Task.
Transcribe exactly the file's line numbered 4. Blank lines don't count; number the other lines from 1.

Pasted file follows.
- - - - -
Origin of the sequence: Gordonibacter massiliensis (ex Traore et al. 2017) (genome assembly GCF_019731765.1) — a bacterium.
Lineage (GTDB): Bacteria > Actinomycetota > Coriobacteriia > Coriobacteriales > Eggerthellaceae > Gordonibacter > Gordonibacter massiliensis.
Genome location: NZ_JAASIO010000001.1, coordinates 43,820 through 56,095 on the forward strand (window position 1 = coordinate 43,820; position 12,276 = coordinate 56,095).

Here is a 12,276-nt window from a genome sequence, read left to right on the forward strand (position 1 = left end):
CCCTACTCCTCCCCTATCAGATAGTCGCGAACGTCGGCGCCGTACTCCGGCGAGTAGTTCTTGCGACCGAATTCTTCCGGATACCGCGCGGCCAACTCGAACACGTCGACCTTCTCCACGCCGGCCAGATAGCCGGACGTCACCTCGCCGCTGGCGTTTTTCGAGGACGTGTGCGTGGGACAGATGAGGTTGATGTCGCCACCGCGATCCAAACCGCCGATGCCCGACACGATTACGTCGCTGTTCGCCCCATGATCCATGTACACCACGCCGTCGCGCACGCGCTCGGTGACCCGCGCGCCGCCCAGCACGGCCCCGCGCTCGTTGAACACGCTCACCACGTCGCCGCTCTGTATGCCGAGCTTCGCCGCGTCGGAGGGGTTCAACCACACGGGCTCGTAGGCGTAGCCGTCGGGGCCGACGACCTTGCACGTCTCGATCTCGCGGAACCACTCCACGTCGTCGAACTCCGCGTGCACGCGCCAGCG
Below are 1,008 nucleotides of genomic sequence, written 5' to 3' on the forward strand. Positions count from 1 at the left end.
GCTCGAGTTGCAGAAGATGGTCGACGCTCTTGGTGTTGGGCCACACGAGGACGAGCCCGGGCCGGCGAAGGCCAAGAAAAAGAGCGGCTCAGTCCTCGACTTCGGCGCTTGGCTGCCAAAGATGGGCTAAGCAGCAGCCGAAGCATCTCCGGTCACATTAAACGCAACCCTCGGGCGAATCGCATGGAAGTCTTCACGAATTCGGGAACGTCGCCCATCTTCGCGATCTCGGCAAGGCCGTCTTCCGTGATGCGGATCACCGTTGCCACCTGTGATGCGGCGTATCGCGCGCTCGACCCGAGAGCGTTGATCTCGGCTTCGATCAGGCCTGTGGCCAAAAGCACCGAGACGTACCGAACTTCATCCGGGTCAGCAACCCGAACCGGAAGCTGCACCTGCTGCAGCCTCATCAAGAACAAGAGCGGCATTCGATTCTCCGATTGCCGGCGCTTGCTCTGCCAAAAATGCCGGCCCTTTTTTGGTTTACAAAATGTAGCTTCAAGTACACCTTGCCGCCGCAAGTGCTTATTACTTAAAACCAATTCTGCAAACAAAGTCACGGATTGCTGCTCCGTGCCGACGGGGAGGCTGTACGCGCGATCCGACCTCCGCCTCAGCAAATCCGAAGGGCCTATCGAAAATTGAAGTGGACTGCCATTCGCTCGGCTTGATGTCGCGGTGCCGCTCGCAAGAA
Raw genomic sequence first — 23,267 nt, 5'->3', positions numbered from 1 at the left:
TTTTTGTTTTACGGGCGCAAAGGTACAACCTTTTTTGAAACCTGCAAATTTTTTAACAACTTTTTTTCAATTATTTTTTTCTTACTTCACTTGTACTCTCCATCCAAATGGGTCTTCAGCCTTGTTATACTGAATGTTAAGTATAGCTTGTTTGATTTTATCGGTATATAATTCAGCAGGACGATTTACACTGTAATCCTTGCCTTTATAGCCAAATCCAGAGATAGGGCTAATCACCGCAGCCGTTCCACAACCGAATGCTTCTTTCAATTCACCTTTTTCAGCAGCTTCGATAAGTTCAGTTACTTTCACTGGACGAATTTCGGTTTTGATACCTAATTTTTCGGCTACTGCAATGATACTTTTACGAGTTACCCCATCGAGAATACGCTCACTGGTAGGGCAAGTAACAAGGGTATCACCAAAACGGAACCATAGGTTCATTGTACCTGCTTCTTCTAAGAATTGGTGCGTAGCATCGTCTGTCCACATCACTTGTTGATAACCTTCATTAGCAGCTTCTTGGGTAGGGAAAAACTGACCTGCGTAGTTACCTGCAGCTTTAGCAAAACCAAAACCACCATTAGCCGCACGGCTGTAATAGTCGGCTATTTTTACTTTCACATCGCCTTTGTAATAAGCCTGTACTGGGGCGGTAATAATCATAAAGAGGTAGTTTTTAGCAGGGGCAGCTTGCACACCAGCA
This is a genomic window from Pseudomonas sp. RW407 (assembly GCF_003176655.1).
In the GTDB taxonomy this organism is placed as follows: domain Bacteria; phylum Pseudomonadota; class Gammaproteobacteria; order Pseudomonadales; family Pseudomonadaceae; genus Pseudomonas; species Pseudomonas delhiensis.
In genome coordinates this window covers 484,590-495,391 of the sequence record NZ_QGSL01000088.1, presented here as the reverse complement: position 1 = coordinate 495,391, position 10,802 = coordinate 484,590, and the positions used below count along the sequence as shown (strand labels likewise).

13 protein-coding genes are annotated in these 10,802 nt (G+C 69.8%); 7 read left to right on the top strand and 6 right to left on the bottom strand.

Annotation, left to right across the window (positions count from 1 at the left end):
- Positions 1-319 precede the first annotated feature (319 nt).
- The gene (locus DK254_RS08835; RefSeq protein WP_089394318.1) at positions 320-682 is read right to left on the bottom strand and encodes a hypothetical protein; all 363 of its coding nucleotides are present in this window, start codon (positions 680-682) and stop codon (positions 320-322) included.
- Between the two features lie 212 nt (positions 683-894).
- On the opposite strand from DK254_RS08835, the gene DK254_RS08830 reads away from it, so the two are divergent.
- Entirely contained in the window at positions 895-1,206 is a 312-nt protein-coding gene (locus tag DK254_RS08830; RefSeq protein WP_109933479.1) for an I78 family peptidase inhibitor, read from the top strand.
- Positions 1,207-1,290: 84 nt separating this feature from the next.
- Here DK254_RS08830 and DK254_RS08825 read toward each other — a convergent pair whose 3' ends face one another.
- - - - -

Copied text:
Here is a 12,276-nt window from a genome sequence, read left to right on the forward strand (position 1 = left end):